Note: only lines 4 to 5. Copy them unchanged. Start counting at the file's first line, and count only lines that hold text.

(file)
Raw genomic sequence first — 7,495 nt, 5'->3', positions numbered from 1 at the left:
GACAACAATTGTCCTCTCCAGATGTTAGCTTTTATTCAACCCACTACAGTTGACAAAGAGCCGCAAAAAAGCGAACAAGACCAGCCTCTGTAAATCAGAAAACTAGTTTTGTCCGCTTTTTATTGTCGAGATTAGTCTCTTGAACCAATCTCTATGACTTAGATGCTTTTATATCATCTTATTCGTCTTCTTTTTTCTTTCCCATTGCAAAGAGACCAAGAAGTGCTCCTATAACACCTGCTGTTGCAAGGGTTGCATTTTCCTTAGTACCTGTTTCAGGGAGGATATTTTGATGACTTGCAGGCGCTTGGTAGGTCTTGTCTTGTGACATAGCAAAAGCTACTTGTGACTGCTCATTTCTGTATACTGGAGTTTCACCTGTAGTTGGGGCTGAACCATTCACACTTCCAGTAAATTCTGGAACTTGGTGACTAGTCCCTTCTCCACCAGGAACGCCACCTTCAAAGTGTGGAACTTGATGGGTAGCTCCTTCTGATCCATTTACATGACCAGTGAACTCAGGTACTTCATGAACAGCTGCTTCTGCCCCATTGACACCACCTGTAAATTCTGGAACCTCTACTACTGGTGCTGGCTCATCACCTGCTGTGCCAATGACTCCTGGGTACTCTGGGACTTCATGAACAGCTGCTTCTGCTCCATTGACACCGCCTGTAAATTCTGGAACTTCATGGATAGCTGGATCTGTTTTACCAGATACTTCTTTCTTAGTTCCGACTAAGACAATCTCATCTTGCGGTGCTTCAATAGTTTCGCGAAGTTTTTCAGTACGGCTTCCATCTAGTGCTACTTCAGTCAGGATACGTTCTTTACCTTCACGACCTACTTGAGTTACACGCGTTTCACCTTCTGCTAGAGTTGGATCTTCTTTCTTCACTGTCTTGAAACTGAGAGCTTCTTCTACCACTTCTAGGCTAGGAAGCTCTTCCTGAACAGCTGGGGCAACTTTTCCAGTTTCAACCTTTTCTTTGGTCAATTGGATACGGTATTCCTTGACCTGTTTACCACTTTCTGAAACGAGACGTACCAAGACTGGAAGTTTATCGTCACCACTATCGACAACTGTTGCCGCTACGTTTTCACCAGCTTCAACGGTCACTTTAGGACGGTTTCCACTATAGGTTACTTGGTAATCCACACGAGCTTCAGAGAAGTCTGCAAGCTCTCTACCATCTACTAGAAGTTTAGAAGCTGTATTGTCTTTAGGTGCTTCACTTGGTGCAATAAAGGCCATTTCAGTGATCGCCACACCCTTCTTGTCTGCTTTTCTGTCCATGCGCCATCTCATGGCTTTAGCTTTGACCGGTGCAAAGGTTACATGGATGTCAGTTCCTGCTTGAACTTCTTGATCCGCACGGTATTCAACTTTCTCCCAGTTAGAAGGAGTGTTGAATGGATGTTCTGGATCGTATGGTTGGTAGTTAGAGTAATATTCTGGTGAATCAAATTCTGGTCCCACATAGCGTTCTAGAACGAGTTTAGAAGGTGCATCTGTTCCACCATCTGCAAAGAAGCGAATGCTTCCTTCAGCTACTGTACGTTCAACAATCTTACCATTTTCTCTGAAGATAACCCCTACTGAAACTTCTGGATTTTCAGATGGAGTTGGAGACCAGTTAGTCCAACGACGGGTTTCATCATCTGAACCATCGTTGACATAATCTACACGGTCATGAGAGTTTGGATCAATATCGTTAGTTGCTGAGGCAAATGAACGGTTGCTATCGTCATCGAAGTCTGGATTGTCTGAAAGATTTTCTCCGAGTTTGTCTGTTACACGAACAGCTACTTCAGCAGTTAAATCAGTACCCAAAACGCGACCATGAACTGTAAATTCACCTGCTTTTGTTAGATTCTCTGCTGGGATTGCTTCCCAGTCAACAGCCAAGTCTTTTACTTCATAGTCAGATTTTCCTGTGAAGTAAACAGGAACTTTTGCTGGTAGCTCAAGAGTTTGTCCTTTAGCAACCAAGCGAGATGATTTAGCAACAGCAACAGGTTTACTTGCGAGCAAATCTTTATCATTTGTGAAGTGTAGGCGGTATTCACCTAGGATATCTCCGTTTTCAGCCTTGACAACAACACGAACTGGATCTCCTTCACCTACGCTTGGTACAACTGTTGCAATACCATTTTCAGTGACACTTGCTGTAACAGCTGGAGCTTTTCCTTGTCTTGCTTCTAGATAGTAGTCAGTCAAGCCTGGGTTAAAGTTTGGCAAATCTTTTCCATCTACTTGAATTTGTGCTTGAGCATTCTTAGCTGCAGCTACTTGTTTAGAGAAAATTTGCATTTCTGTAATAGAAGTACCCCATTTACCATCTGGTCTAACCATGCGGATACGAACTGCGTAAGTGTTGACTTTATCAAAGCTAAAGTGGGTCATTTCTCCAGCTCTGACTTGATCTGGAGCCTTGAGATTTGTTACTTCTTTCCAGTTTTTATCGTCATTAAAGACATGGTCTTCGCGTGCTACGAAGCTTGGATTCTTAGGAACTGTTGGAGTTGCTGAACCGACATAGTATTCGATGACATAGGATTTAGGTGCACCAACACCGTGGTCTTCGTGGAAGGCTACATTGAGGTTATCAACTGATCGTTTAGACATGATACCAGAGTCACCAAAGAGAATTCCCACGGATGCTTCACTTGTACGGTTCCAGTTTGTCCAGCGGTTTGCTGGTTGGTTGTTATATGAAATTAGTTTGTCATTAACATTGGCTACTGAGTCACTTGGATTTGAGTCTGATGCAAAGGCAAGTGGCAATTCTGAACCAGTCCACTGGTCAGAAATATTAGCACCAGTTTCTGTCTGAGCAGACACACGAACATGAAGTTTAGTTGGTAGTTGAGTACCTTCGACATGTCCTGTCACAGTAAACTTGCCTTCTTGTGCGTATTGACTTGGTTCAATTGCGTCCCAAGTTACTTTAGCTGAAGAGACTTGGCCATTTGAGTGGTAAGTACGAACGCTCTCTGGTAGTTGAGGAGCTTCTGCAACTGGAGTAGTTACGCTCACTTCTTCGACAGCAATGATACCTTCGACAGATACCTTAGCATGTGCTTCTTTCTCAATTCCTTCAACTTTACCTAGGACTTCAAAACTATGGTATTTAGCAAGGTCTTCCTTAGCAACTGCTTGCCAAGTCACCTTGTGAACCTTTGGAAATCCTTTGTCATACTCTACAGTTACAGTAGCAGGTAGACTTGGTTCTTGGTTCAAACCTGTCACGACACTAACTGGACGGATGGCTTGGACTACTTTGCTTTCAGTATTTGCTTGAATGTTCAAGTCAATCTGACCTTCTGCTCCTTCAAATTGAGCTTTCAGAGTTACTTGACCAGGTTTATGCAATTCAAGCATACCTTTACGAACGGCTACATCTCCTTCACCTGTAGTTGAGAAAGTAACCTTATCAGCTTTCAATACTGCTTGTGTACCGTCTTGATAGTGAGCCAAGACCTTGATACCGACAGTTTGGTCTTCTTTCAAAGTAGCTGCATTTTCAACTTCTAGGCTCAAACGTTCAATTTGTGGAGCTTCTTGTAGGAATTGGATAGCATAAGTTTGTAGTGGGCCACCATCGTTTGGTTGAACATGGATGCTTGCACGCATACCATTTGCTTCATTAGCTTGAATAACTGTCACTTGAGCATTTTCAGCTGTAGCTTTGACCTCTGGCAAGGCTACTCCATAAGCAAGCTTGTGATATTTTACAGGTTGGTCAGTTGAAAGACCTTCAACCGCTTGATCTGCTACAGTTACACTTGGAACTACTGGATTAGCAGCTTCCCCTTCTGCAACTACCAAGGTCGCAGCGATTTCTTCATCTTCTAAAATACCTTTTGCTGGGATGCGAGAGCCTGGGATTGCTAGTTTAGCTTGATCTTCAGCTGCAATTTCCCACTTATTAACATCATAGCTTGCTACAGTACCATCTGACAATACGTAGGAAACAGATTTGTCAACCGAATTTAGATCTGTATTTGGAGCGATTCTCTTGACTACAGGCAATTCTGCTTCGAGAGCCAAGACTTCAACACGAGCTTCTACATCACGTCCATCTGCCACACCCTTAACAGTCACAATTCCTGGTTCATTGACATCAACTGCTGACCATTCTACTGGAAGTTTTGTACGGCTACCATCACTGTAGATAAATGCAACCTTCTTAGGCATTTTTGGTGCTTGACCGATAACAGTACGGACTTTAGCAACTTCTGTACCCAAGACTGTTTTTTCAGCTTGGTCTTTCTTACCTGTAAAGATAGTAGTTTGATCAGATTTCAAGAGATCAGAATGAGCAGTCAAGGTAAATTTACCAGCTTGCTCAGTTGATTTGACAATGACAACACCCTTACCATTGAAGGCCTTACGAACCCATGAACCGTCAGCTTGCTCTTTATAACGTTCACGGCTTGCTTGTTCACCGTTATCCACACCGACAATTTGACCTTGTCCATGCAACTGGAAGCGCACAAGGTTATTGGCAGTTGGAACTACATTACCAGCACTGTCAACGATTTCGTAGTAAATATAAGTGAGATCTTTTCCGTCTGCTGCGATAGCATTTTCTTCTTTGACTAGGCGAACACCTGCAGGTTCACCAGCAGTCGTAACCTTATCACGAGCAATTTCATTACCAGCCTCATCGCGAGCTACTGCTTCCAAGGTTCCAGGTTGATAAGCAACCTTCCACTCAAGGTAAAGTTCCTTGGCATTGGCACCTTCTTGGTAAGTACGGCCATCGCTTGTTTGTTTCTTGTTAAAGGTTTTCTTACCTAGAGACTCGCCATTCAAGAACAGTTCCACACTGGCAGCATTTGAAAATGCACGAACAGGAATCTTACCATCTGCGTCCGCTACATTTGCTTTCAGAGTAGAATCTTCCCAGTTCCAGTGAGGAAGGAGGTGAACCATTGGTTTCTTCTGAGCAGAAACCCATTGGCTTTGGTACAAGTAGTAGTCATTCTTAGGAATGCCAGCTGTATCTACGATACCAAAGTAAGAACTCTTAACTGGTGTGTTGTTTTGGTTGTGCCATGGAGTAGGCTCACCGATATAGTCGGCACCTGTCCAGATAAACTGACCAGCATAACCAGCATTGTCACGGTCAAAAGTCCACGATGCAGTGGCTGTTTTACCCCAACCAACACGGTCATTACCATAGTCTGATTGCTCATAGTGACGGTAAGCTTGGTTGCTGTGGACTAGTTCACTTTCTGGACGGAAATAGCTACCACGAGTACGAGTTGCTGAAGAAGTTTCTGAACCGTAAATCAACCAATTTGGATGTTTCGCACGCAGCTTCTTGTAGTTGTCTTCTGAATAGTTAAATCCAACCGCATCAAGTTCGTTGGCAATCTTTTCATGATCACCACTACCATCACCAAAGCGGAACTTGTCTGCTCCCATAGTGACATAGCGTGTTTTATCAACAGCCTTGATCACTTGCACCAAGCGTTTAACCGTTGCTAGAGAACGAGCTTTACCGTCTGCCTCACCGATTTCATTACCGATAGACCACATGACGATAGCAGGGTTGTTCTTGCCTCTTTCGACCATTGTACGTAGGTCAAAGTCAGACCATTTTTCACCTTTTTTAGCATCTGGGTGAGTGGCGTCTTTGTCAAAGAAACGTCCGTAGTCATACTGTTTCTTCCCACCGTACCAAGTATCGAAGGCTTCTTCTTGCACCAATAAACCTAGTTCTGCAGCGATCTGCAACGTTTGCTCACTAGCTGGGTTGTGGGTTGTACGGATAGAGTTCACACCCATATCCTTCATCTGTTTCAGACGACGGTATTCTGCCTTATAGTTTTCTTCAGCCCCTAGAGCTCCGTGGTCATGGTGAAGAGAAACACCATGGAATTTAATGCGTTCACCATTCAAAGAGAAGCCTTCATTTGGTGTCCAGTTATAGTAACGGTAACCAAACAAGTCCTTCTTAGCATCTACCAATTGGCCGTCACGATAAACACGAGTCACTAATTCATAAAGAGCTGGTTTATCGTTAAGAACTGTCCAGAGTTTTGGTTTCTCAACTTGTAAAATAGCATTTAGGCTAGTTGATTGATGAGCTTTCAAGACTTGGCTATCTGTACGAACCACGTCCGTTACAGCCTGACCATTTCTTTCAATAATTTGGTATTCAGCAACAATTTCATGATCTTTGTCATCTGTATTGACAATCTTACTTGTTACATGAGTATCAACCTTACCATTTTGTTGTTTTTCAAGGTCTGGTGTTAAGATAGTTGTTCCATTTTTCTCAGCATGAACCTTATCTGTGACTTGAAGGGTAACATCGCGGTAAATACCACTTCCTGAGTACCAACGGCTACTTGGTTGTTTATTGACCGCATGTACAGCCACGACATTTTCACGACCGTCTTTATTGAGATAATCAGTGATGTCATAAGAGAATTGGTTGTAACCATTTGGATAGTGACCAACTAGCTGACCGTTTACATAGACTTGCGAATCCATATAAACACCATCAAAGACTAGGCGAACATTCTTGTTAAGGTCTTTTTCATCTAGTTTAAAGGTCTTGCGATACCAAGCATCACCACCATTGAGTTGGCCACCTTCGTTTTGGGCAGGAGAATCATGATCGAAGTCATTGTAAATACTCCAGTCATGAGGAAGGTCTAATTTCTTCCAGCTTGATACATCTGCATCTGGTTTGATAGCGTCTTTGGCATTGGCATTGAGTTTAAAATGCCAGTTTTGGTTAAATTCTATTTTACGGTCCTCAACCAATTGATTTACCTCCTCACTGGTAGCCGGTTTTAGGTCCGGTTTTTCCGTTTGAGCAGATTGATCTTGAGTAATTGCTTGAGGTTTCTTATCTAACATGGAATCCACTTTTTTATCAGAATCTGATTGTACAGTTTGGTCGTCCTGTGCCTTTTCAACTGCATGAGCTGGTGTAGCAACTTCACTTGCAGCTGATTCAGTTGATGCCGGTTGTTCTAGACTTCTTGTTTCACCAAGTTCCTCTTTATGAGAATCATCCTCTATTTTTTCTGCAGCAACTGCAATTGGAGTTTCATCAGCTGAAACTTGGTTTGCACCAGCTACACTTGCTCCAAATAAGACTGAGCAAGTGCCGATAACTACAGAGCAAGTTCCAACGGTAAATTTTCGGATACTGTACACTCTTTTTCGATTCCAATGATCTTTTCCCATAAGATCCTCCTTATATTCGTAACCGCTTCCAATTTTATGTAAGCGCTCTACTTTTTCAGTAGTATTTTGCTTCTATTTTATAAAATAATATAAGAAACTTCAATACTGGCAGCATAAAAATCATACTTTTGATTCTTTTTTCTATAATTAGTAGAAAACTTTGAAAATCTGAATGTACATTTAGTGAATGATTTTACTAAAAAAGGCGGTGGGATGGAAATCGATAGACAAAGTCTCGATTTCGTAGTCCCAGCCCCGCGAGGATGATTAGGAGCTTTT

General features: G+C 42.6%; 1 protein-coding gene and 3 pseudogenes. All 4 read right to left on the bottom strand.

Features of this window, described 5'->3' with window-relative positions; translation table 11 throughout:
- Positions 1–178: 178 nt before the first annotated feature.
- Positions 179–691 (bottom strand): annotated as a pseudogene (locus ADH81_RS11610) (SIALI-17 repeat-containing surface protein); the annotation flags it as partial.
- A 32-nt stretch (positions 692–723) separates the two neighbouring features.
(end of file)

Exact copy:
Features of this window, described 5'->3' with window-relative positions; translation table 11 throughout:
- Positions 1–178: 178 nt before the first annotated feature.